LAS VEGAS — Nets guard Allen Crabbe makes $18.5 million a year, an exorbitant figure that was inflated when the Nets made a restricted free agent offer in 2016 that the Trail Blazers were forced to match before trading him to the Nets last summer. Although he averaged a career-high 13.2 points for the Nets, Crabbe’s salary still is a ton of money, but this story isn’t about whether or not Crabbe deserves that salary.
No, this story is about what he did with that windfall in an era when professional athletes are considered to be profligate spenders with little redeeming social value. Not true.
Crabbe recently received a call from his aunt to let him know the school she founded and named after his uncle Frederick K. Price III, who was killed as a child when he was hit by a car, was about to close for lack of funding. That struck a nerve with Crabbe, who attended that Christian school from pre-kindergarten through his senior year in high school before going on to prestigious UC Berkeley.
“My aunt came to me a couple months ago about the school struggling a little bit,” Crabbe said recently after watching the Nets’ Summer League team play. “A couple weeks ago, they had a board meeting and decided to shut the school down. But my mom was asking me if I could step up and make that donation. It was the right opportunity, and I wanted to do it.”
Crabbe declined to discuss the exact amount he donated except to say it was “six figures,” and it will keep the school going for another year while it seeks long-term funding from other sources.
“Basically, it’s my family school,” Crabbe said. “I knew the type of circumstances they were in. I just stepped up and made the donation. I’ve got nephews and cousins and family members that still are going to school there. It was an opportunity for me to do that, and I did it.”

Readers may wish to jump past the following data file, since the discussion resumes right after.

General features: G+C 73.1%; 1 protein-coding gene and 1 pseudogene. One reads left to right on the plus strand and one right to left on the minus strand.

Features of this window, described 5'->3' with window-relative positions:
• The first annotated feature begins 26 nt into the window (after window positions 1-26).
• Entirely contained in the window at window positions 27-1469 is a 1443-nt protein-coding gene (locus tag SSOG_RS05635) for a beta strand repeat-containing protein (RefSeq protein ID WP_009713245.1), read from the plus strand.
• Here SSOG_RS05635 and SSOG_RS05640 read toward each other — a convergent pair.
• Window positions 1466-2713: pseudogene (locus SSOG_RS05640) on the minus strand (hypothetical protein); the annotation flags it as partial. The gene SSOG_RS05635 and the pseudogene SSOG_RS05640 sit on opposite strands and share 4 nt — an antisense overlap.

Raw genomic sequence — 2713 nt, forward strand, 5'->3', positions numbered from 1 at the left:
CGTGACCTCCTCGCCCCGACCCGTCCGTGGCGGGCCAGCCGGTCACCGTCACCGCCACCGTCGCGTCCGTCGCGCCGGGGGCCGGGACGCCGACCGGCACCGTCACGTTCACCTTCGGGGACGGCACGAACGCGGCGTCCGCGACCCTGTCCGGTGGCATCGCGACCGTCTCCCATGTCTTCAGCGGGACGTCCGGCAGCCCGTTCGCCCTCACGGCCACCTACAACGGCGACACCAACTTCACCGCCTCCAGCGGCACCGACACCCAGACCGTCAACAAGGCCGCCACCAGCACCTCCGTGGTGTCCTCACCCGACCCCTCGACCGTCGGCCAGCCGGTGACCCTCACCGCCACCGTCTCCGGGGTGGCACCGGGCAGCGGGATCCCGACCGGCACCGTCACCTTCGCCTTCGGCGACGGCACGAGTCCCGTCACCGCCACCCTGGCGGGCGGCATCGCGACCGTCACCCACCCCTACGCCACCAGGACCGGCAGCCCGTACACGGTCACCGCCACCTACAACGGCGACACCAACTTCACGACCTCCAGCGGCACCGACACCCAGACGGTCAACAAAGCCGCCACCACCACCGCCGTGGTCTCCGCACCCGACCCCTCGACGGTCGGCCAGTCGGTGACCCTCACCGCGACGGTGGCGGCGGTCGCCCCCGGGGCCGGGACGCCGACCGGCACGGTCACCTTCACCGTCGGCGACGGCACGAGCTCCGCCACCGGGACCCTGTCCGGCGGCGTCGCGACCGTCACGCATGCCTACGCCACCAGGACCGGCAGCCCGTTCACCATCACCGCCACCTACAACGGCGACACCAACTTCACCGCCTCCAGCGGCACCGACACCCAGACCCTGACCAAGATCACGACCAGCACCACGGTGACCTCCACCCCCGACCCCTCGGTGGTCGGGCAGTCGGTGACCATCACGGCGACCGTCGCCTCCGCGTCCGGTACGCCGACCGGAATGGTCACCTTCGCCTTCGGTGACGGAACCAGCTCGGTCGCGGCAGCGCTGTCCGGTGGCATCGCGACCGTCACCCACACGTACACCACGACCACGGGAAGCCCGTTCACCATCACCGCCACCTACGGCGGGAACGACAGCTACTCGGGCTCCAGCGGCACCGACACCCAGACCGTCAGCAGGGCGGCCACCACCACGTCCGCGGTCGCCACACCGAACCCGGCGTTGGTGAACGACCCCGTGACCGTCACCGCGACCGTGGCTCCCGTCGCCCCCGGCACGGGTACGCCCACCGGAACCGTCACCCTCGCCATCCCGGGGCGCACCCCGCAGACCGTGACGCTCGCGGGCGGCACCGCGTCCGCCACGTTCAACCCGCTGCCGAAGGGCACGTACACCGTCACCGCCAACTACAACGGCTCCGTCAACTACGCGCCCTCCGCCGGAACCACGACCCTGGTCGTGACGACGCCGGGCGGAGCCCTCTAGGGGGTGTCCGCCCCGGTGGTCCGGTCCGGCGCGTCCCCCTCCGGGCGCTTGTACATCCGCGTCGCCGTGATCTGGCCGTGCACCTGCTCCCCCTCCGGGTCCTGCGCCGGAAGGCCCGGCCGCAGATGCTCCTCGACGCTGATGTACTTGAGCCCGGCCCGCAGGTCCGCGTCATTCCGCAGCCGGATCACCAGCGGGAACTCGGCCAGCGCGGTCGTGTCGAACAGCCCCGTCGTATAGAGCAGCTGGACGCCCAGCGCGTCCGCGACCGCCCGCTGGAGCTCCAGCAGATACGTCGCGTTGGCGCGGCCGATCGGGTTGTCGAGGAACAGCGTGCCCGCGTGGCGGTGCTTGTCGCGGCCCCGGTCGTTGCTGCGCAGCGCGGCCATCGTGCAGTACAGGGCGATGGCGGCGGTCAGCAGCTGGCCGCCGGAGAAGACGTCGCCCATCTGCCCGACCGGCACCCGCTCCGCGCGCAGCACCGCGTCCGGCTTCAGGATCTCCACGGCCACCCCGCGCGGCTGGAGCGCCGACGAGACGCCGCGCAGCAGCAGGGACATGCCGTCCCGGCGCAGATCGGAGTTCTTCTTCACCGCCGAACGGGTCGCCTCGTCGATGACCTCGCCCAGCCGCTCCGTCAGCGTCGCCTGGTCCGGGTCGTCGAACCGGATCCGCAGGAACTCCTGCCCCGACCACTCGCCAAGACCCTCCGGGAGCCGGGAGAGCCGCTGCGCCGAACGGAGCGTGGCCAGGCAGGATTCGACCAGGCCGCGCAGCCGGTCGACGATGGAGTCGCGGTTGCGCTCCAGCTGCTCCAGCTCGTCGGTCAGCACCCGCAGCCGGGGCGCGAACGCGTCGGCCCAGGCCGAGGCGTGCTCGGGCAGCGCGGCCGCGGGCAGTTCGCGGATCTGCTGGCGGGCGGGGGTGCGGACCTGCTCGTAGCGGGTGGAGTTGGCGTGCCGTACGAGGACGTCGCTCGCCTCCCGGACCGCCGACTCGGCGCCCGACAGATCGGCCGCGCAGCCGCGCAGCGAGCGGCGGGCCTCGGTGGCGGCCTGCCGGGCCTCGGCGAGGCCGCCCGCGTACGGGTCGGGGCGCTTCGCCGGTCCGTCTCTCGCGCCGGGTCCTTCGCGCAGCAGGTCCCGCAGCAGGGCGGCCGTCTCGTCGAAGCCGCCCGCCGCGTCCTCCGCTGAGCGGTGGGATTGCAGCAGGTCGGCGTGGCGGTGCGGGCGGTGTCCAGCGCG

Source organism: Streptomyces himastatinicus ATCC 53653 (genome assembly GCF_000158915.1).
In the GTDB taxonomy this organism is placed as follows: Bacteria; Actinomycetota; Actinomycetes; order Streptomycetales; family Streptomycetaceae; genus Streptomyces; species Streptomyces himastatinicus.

Crabbe grew up in Culver City, a middle-class section of Los Angeles. But his former school is located in South Central Los Angeles, a gritty neighborhood riddled with gangs and crime. In that sense, the school always has been an oasis for children who aspired to greater things.
“It is a tough area, but they have the right people teaching there,” Crabbe said. “I feel like that school allows them to turn over a new leaf in life to kind of guide them down the right path and to make the right decisions.
“You couldn’t see an institution like that shut its doors when you’ve seen a lot of success from past students doing great things. You want the younger kids who love the school to continue to grow there and be able to get their education from that school.”
Describing his own experience, Crabbe said, “It was just a great institution. You didn’t have to worry about anything bad happening to you. You’re surrounded with great people teaching you the good ways to life.”
Crabbe emphasized he’s only one of many NBA players who give back to their communities in ways that all too often go unnoticed. He took pride in helping dedicated teachers keep their jobs.
“I didn’t think it would get this much publicity,” Crabbe said. “I was just doing something out of the kindness of my heart to help my family. It’s as simple as that. I’m blessed to be in the situation I’m in that I can help my family’s school and allow all these other parents to not have to worry about where they’re going to enroll their kids in September. They’re able to continue their education and continue to grow as people at that school.”